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Obama's energy policy takes center stage as $4 gas prices loom

Obama's energy policy will be the subject of the president's three-stop tour starting Wednesday. He wants to deflect criticism that he's not doing enough to fight rising gas prices. 

By Ron SchererStaff writer / March 21, 2012

President Obama boards Air Force One at Andrews Air Force Base, Md., Wednesday on his way to Nevada.

Manuel Balce Ceneta/AP

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President Obama will put on a hard hat and make a two day road trip to illustrate his energy strategy. On his tour to highlight “American made energy:”  a big solar farm in Nevada, oil and gas drilling rigs in New Mexico and a huge storage facility in Oklahoma where a new pipeline will help get the oil to Gulf Coast refineries.

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But, will the tour be sufficient to counter Republican sniping over his energy policies and endear him to voters who will soon have to pay $4 a gallon or considerably more at the pump?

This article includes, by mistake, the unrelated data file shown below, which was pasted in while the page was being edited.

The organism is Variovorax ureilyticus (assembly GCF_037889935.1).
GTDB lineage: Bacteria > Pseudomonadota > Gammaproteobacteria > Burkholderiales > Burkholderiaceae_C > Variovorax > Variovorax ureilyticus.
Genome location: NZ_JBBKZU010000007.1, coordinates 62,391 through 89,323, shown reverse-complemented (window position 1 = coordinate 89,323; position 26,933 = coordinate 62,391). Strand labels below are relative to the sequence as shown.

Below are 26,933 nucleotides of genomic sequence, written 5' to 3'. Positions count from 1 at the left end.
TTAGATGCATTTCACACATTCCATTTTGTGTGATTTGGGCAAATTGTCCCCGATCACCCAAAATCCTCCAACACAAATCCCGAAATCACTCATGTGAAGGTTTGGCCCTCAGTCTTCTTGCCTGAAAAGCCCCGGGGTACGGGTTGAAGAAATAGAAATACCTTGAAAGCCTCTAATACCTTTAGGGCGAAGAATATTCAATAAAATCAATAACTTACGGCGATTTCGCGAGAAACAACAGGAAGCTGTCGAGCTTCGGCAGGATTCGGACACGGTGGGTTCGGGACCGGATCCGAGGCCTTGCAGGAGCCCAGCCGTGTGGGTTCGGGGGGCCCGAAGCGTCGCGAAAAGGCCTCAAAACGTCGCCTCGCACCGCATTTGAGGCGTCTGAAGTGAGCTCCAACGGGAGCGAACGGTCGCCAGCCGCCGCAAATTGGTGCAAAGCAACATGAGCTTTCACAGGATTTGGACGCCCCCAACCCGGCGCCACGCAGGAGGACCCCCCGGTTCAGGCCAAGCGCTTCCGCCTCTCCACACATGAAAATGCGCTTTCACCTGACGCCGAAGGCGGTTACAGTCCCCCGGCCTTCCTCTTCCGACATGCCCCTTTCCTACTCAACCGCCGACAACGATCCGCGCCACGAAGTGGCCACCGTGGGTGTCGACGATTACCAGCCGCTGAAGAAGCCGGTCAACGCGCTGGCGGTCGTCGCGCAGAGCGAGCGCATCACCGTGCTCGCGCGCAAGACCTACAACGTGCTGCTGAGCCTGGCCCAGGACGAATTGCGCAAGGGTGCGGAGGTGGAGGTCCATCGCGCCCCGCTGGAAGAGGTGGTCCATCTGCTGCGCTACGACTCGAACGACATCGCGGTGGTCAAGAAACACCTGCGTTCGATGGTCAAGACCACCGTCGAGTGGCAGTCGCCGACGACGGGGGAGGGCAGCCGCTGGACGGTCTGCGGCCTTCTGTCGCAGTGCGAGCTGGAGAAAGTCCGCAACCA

From a political standpoint, the Obama tour might be a good idea, say political strategists. Everyday Americans are fuming as they watch the price of gasoline rise at their local gas stations. But they are unsure who to blame: Obama, the oil companies, or the situation in the Middle East.

“The rising price of gas becomes a problem to the degree Obama is blamed,” says Lee Miringoff, director of the Marist Institute for Public Opinion in Poughkeepsie, N.Y. “This is not an issue he can ignore.”

Even while Obama was flying west, the price of gasoline at the pump continued to rise. On Wednesday, according to AAA, the national average jumped 2 cents a gallon compared with Tuesday and up 30 cents a gallon from a month ago.

More increases are on the way. Within the next two weeks, refiners will start to shift over to the summer blend of gasoline, which is more expensive to produce. “On a wholesale basis that boutique blend of gasoline sells for 17 cents to 22 cents more than the gasoline we use now,” says Tom Kloza, the publisher of Oil Price Information Service (OPIS) in Brick, N.J. “When the wholesale goes up like that, the retail price goes with it.”

But Pew Research Center president Andrew Kohut, speaking at Monitor Breakfast on March 14, said gasoline prices are a big question mark for both the Republicans and Democrats. In Pew surveys, he says any optimism about the economy, especially as more jobs are created, is offset by bad news about gasoline prices.

“We continue to get only about 10 percent of the American public saying that the economy is either excellent or good,” said Mr. Kohut.

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